Either way, the crash couldn’t have been timed more perfectly from the point of view of Western geopolitics. After four years of setbacks, the West’s Syrian “regime change” operation (that euphemism for wholesale state destruction) now faces the prospect of imminent total defeat courtesy of Russia’s intervention. And options for how to salvage that operation are very limited indeed.
Full scale occupation is a non-starter. Following Iraq and Afghanistan, both the U.S. and British armies are now officially incapable of mounting such ventures. The Libya option – supporting death squads on the ground with NATO air cover – has always come up against Russian opposition, but has now been effectively rendered impossible. And relying on anti-government death squads alone is simply very unlikely to succeed, however many TOWs and manpads are feverishly thrown into the fire; after all, there are only so many terrorists and mercenaries who can be shipped in, and, as writer Mike Whitney has put it, the world may have already reached “peak terrorist”.
Forcing Russia out – and turning U.S. and British airpower openly and decisively against the Syrian state – has thus become a key objective for Western planners. But how to do it? What would turn Russians against the intervention? The Times wrote: “So far, the war in Syria has been quite popular….[but] if it turns out that the war prompts terrorists to wreak vengeance on ordinary Russians by secreting explosives on planes, that gung-ho attitude could change.” Or at least, that is presumably what the Times hopes.
And downing the plane on Egyptian soil just before Egyptian President Abdel Fattah al-Sisi’s first state visit to Britain? Egypt is at a historical crossroads. Having moved from the socialist camp into the West’s “orbit” during the Sadat era in the 1970s, Egypt’s leadership has become ever less willing to be dictated to by Washington and London: a process that began in the latter part of Mubarak’s rule, and has continued under Sisi. Along with Russia, Egypt has played a leading “spoiler role,” as Sukant Chandan puts it, in the West’s regime change operation in Syria – and has not been forgiven for it.
In addition, Mubarak’s government had been dragging its feet on the privatization and “structural adjustment” demanded by the IMF: and tourism was and is a major source of income helping to reduce the country’s dependence on the international banksters. But since last Saturday, all that is now in the balance; as the Financial Times commented, suspicions that the crash was caused by a bomb “are likely to prove disastrous to the country’s struggling tourism industry.”
Britain’s foreign secretary Philip Hammond agreed. “Of course, this will have a huge negative impact on Egypt,” he announced matter-of-factly, following Britain’s decision to stop British flights to Egypt – seemingly without an ounce of regret. The likely massive loss of tourist income will force the Egyptians to go back to the IMF, who will, of course, demand their pound of flesh in the form of mass privatizations and “austerity”.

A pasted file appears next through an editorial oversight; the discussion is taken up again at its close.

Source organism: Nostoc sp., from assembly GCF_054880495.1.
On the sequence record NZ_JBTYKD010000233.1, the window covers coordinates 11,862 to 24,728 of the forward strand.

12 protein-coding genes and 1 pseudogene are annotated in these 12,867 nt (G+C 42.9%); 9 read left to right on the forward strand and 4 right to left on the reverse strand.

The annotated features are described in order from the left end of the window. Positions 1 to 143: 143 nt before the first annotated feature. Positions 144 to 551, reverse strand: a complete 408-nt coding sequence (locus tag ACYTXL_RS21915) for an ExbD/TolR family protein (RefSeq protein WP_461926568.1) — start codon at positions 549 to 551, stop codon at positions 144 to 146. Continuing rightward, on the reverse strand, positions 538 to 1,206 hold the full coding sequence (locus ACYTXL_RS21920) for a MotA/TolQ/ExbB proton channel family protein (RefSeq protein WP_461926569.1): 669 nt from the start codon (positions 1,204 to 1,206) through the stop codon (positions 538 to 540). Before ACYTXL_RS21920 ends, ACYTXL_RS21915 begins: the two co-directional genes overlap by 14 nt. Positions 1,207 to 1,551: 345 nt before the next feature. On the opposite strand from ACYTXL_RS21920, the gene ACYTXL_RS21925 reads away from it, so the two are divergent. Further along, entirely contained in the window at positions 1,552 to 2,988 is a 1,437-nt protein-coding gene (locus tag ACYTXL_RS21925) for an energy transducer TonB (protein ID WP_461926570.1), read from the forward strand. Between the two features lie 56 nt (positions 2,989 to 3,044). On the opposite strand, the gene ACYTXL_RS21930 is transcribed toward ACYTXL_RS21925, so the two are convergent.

But it is not only Egypt’s economic dependency on the West that will be deepened by the crash. Britain, in particular, appears to be using the crash as leverage to re-insinuate itself into Egypt’s military and security apparatus. Firstly, British officials have been taking every opportunity to humiliate Egypt, trying to convince the world that Egypt is perilously unstable and that only by outsourcing security to the West can it be safe again. When Sisi arrived in the country this week, noted the Times, “Britain openly contradicted the Egyptian leader and suggested that he was not in full control of the Sinai peninsula,” whilst an Egyptian official “commented that the dispatch of six officials to check the security arrangements at Sharm el-Sheikh airport was ‘like treating us as children.’”
Finally, of course, the British government has not missed the opportunity to use the tragedy to push for deeper British involvement in Syria. Michael Fallon, Britain’s Defence Secretary, has been spending the last two days explaining how the case for bombing Syria would be strengthened if it were proven the plane was brought down by ISIS. Quite how more deeply insinuating one of the death squads’ leading state backers into Syria would somehow reduce the power of the death squads is, of course, not explained; such is the nature of imperialism.
In a world, then, where Western power is in steep decline, terrorism is fast becoming one of the last few viable options for extending its hegemony and undermining the rising power of the global South. If this attack does turn out to have been conducted by ISIS, how kind it will have been of them to take it upon themselves to act as the vanguard of Western imperial interests. And how obliging of the hundreds of Western agents in the organization not to do anything to stop them.